Oceania Sirena Cruise: Ship boasts many repeat passengers

ABOARD THE OCEANIA SIRENA – If Goldilocks were to board the Oceania Sirena, I think she would find the ship is not too big. It is not too small. It is just right.

Even though our cruise is booked close to capacity, it does not feel crowded on the ship. Debuting in April 2016, Sirena can carry a maximum of 684 passengers. Our cruise has 613 passengers and 400 crewmembers, executive concierge Matteo Ribecco told me.

Of the passengers, 140 are repeat cruisers. That means Oceania must be doing something right to have travelers sign up to travel again with the cruise company. In fact, one couple on our cruise – Ken and Judy from Vancouver –  have sailed with Oceania for a total of 257 days.

Sirena is an English-speaking ship. Most of the passengers have come from America and most of the crew is international with excellent English. Matteo said that 404 passengers are Americans, 66 are from Canada and 13 from Germany. The rest are from other international countries including Australia, Great Britain and New Zealand. Passengers are generally well traveled and in the 60-plus demographic.

The ship library has sofas and chairs for passengers to sit and read.

Many passengers have combined this cruise with other Sirena ones which really makes sense. It is a long tiring trip to fly to Tahiti so some passengers boarded Sirena in Los Angeles for a leisurely cruise to Tahiti. Some passengers are continuing on to Sydney and Auckland. One couple is even staying on board until Sirena returns to Papeete from its journeys to Australia and New Zealand.

“Some guests have been on since Christmas and will stay on until March,” Matteo said. Lucky them!

Neal and wife Frankie from Vancouver have been cruising since January and plan to continue until March. Most of their days are spent by the pool or on the beach. Evenings are for dancing and the tall elegant couple is great at it. “When we go home in March, winter will be about over at home,” Neal said.

I know these are a lot of facts and numbers but I always find it fascinating to see where fellow passengers are from, whether they are frequent cruisers and what they like about a ship. It’s fun to get a peek into the lives of others.

One of the special benefits of Sirena, cruisers have been telling me, is that there are so many “private” places to sit and read, to talk quietly with someone or to just enjoy the peaceful beauty. That is true. Even though Sirena is not a large ship, there are many comfy cubbies for some alone time. With nine guest decks, Sirena has only two main staircases plus elevators that seem to arrive quickly.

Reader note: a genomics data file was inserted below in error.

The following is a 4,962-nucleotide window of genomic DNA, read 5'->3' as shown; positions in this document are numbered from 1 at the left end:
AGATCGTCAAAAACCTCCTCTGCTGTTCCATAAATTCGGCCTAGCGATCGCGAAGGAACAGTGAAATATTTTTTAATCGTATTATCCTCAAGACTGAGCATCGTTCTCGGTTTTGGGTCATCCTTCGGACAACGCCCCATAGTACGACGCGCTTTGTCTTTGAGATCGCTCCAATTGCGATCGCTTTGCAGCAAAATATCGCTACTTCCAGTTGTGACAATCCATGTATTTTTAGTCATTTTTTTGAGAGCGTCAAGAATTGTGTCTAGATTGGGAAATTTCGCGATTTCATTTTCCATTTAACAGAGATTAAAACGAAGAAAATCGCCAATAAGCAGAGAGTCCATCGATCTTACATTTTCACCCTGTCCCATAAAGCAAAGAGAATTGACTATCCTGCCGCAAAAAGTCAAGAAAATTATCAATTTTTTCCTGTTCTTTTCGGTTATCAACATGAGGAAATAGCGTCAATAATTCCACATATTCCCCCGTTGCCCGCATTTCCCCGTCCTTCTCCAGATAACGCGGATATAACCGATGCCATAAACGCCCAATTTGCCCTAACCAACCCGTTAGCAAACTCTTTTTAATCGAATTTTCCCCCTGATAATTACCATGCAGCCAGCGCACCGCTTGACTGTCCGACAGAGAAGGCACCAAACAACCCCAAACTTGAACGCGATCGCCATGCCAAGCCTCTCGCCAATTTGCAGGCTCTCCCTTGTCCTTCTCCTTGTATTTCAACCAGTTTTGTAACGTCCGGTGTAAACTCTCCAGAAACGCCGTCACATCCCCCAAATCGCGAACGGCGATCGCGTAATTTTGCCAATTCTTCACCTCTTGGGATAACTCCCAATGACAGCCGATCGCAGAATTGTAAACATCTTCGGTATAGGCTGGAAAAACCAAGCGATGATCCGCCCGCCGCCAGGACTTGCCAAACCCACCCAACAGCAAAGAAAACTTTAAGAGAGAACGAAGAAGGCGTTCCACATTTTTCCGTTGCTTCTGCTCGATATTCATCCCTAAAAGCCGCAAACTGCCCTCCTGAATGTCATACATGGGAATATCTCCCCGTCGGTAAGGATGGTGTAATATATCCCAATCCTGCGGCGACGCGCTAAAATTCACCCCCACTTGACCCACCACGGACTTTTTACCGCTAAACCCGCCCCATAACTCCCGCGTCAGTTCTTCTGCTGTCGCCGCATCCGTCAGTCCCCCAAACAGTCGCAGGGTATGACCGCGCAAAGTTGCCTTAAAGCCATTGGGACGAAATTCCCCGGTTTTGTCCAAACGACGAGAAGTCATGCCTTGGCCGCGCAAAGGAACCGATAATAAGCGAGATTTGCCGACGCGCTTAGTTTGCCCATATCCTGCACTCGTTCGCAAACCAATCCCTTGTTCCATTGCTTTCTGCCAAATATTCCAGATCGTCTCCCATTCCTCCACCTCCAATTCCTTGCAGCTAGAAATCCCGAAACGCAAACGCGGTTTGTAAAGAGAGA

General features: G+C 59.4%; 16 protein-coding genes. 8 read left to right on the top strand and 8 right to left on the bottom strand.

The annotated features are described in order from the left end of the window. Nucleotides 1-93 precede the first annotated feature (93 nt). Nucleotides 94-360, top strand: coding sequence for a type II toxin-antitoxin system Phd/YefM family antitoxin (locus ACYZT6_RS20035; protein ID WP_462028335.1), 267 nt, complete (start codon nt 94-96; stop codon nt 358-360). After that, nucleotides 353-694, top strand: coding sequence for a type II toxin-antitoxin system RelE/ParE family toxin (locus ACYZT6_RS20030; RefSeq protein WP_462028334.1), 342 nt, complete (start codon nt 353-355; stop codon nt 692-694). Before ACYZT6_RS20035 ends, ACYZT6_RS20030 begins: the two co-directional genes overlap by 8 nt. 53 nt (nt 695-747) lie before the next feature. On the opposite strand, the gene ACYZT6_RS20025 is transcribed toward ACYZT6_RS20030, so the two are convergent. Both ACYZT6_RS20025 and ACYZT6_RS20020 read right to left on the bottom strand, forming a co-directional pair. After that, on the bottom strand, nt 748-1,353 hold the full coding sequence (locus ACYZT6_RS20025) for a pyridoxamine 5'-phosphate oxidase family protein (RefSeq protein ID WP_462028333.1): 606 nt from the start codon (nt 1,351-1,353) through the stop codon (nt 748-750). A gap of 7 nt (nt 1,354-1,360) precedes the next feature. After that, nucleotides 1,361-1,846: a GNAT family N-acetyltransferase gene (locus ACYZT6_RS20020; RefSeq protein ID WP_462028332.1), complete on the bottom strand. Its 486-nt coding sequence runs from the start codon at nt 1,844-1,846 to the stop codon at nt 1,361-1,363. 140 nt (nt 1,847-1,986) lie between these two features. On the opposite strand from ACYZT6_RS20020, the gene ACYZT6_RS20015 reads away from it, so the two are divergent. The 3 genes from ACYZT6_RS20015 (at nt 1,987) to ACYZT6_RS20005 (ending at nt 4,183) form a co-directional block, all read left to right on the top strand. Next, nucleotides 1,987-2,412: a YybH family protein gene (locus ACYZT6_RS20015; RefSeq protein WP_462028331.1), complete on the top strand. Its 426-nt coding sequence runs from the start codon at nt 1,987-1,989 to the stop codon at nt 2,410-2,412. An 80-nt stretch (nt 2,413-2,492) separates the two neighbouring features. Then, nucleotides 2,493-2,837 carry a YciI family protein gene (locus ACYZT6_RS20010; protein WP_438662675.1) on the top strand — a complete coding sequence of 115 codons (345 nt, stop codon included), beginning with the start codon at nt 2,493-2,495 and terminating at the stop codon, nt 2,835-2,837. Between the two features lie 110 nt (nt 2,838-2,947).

Sirena library is outstanding

The ship library is one of those serene places. It is one of the largest libraries I have ever seen on a ship of any size. Most ships might have a small section or a room set aside for books to borrow. One ship even had a part-time librarian who would be in the library room to check out books from the locked bookcases. Of course, you had to make sure to visit that library when the part-time librarian was there or you were out of luck.

Quiet private spots are located around the ship.

Sirena has unlocked bookcase after bookcase in a large room with books on the honor system and it is open around the clock. Check out a book, read it and return it. Books are organized for easy browsing – fiction, travel, visual arts, practical advice, reference, biography, sports and leisure, science and natural history, large print and more. There is even a section for a paperback exchange. That is a wonderful idea and I have seen it on many large and small ships.

Many travelers want to carry a book to read on an airplane or aboard a ship. But, once read, they don’t want to carry a bulky book back home. The Sirena book exchange is very well stocked.

Although our cruise has just started, Patricia of San Diego said she has already begun one book and has her eye on several others. She also tucked two paperback books into the exchange area.

A music room has windows for natural light and ocean views.

“I don’t like to read from a Kindle. I’ve tried it but I prefer an actual book,” she said. “It’s part of my pleasure in traveling to be able to get caught up on my reading. I could easily get lost in here for hours.”

Sirena’s décor is elegant and subdued. Dark woods, large overhead murals, faux fireplaces with artificial flames, plush furnishings, colorful art, teak decks and designer tapestry fabrics create a classic splendor.

Sirena is a restful ship. Some ships seem geared to hoopla – bright splashy colors, constant musical pings and pongs, generous silver and gold sparkle, large outdoor movie screens, crowded pools and activities galore. Sirena sparkles but demurely, like a distinguished beauty who knows she is special so she doesn’t have to go overboard to prove it.

Photos by Jackie Sheckler Finch

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